WASHINGTON (AP) — President Donald Trump closed out the old year by reprising a selection of his most familiar falsehoods and putting a few of his predecessor's accomplishments in his own win column.
His vice president, seeking to justify the U.S. military’s targeted killing of a top Iranian general, helped begin the new year with a baseless claim tying that general to the 9/11 attacks.
A look at some of the Trump administration’s rhetoric on the tumultuous events in Iraq, impeachment, the economy and more:
VICE PRESIDENT MIKE PENCE, listing some of the “worst atrocities” of Iranian Gen. Qassem Soleimani: Trump “took decisive action and stood up against the leading state sponsor of terror to take out an evil man who was responsible for killing thousands of Americans. ... (Soleimani) assisted in the clandestine travel to Afghanistan of 10 of the 12 terrorists who carried out the September 11 terrorist attacks in the United States.” -- tweets Friday.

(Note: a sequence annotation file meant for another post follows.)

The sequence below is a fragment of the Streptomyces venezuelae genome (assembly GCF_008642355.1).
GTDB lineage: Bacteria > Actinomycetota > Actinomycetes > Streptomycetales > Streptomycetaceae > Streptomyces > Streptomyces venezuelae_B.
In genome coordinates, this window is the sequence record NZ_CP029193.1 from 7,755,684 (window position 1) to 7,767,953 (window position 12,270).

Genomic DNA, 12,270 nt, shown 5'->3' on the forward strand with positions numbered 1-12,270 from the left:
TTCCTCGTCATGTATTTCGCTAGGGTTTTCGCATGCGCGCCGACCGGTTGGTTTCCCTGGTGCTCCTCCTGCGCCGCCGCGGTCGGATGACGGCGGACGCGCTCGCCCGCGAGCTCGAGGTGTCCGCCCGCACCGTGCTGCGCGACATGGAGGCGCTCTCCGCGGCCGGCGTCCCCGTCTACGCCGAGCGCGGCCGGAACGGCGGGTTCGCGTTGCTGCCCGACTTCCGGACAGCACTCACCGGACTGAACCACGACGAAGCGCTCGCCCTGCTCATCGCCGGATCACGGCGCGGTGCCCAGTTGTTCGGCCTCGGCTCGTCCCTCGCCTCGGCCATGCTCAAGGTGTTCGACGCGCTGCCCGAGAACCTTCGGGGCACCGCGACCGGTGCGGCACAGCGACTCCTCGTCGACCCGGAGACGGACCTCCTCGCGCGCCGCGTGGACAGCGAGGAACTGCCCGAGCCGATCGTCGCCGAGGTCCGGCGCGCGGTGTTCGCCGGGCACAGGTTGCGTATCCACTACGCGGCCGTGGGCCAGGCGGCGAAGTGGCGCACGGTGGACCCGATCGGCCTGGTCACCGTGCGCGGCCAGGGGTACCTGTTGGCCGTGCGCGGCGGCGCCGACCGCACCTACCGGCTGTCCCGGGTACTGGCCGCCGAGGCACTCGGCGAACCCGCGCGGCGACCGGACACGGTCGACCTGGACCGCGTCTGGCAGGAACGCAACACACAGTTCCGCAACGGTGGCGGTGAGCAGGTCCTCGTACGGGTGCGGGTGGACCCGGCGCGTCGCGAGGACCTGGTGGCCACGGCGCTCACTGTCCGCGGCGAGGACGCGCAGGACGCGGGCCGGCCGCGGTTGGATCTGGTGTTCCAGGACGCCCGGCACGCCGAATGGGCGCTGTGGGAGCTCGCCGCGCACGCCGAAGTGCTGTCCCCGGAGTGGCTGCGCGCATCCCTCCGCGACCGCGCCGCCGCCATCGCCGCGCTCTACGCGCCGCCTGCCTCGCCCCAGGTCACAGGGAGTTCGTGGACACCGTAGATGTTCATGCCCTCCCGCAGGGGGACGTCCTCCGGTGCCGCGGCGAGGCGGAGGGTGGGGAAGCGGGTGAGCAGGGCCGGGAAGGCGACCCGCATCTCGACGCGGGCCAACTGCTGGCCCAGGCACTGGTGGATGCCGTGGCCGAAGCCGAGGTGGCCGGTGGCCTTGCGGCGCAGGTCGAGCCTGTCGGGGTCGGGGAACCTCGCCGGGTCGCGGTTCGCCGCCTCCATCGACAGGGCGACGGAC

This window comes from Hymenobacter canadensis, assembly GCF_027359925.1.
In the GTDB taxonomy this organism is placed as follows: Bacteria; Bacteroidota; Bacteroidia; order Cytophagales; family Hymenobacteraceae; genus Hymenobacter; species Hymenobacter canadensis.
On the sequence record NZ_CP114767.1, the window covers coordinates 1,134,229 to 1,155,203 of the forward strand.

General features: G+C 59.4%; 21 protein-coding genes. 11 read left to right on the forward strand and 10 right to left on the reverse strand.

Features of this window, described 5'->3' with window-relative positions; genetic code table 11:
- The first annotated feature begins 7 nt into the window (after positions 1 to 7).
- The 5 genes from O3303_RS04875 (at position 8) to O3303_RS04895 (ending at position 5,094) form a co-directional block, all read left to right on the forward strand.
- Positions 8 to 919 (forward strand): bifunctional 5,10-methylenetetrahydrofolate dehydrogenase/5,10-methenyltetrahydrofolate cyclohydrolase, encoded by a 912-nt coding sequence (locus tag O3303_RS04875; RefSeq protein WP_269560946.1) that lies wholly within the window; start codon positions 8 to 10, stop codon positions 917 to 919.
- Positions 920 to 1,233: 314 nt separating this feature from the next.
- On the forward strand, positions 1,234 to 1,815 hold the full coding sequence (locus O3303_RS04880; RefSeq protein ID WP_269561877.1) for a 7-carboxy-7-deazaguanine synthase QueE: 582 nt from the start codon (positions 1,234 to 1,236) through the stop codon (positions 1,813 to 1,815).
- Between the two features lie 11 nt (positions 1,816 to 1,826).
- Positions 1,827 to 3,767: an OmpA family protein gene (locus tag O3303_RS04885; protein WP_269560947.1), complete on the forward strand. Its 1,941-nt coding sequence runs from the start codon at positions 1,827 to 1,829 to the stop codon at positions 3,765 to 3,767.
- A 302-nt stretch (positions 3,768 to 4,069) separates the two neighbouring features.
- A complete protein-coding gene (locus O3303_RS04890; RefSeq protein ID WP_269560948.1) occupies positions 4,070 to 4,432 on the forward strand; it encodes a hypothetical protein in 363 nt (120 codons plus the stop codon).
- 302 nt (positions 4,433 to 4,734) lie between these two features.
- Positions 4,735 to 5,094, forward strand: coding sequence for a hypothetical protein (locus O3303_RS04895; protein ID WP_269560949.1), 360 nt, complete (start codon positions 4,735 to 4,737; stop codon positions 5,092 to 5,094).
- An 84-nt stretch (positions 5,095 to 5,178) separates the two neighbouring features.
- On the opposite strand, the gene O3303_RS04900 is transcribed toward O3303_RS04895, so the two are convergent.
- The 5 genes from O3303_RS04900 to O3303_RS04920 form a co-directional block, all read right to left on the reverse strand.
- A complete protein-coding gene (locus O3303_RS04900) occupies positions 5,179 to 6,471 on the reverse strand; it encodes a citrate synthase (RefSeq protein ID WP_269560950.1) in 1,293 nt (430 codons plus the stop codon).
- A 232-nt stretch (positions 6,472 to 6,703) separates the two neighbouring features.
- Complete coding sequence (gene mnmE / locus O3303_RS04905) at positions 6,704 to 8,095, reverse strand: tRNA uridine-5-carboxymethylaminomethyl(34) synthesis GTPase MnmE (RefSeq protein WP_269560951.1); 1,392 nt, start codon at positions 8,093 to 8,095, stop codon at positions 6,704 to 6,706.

THE FACTS: Pence misleadingly ties Soleimani to the Sept. 11, 2001, attacks on New York City’s World Trade Center. There is no evidence that Iran directly supported the 9/11 hijackers, many of them Saudi members of the al-Qaida terrorist group, nor are there any known reports that Soleimani was involved in assisting with their travel to Afghanistan.
First of all, there were 19 hijackers on 9/11, not 12. Pence spokeswoman Katie Waldman later clarified in a tweet that Pence was referring to those hijackers who traveled to Afghanistan through Iran before the attacks.